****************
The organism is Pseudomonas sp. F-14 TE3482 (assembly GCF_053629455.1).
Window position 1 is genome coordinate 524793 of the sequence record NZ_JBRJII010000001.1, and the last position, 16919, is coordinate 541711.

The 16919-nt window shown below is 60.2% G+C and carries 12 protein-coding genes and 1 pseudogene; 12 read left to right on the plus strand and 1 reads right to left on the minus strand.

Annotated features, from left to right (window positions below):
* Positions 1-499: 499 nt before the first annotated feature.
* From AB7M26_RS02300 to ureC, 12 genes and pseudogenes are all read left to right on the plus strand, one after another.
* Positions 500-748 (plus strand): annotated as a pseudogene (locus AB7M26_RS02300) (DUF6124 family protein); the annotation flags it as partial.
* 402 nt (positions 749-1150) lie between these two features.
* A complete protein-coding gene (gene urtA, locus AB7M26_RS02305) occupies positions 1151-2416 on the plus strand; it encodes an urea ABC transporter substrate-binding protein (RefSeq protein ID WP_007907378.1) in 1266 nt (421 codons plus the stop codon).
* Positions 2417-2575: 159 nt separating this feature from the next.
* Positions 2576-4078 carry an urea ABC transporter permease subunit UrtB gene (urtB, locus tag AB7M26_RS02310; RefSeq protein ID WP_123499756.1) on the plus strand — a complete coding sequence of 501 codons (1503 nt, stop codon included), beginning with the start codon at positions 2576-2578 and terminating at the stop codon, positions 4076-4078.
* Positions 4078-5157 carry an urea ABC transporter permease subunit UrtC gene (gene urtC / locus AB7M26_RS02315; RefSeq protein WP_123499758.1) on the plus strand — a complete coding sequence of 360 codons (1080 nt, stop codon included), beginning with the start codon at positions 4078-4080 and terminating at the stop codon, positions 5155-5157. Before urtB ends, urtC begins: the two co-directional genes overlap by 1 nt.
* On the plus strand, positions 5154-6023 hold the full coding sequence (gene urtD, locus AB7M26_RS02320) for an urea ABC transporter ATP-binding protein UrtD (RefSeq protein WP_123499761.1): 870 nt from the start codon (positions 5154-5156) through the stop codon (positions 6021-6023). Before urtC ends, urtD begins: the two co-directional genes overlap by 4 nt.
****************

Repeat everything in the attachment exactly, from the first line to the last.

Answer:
The organism is Pseudomonas sp. F-14 TE3482 (assembly GCF_053629455.1).
Window position 1 is genome coordinate 524793 of the sequence record NZ_JBRJII010000001.1, and the last position, 16919, is coordinate 541711.

The 16919-nt window shown below is 60.2% G+C and carries 12 protein-coding genes and 1 pseudogene; 12 read left to right on the plus strand and 1 reads right to left on the minus strand.

Annotated features, from left to right (window positions below):
* Positions 1-499: 499 nt before the first annotated feature.
* From AB7M26_RS02300 to ureC, 12 genes and pseudogenes are all read left to right on the plus strand, one after another.
* Positions 500-748 (plus strand): annotated as a pseudogene (locus AB7M26_RS02300) (DUF6124 family protein); the annotation flags it as partial.
* 402 nt (positions 749-1150) lie between these two features.
* A complete protein-coding gene (gene urtA, locus AB7M26_RS02305) occupies positions 1151-2416 on the plus strand; it encodes an urea ABC transporter substrate-binding protein (RefSeq protein ID WP_007907378.1) in 1266 nt (421 codons plus the stop codon).
* Positions 2417-2575: 159 nt separating this feature from the next.
* Positions 2576-4078 carry an urea ABC transporter permease subunit UrtB gene (urtB, locus tag AB7M26_RS02310; RefSeq protein ID WP_123499756.1) on the plus strand — a complete coding sequence of 501 codons (1503 nt, stop codon included), beginning with the start codon at positions 2576-2578 and terminating at the stop codon, positions 4076-4078.
* Positions 4078-5157 carry an urea ABC transporter permease subunit UrtC gene (gene urtC / locus AB7M26_RS02315; RefSeq protein WP_123499758.1) on the plus strand — a complete coding sequence of 360 codons (1080 nt, stop codon included), beginning with the start codon at positions 4078-4080 and terminating at the stop codon, positions 5155-5157. Before urtB ends, urtC begins: the two co-directional genes overlap by 1 nt.
* On the plus strand, positions 5154-6023 hold the full coding sequence (gene urtD, locus AB7M26_RS02320) for an urea ABC transporter ATP-binding protein UrtD (RefSeq protein WP_123499761.1): 870 nt from the start codon (positions 5154-5156) through the stop codon (positions 6021-6023). Before urtC ends, urtD begins: the two co-directional genes overlap by 4 nt.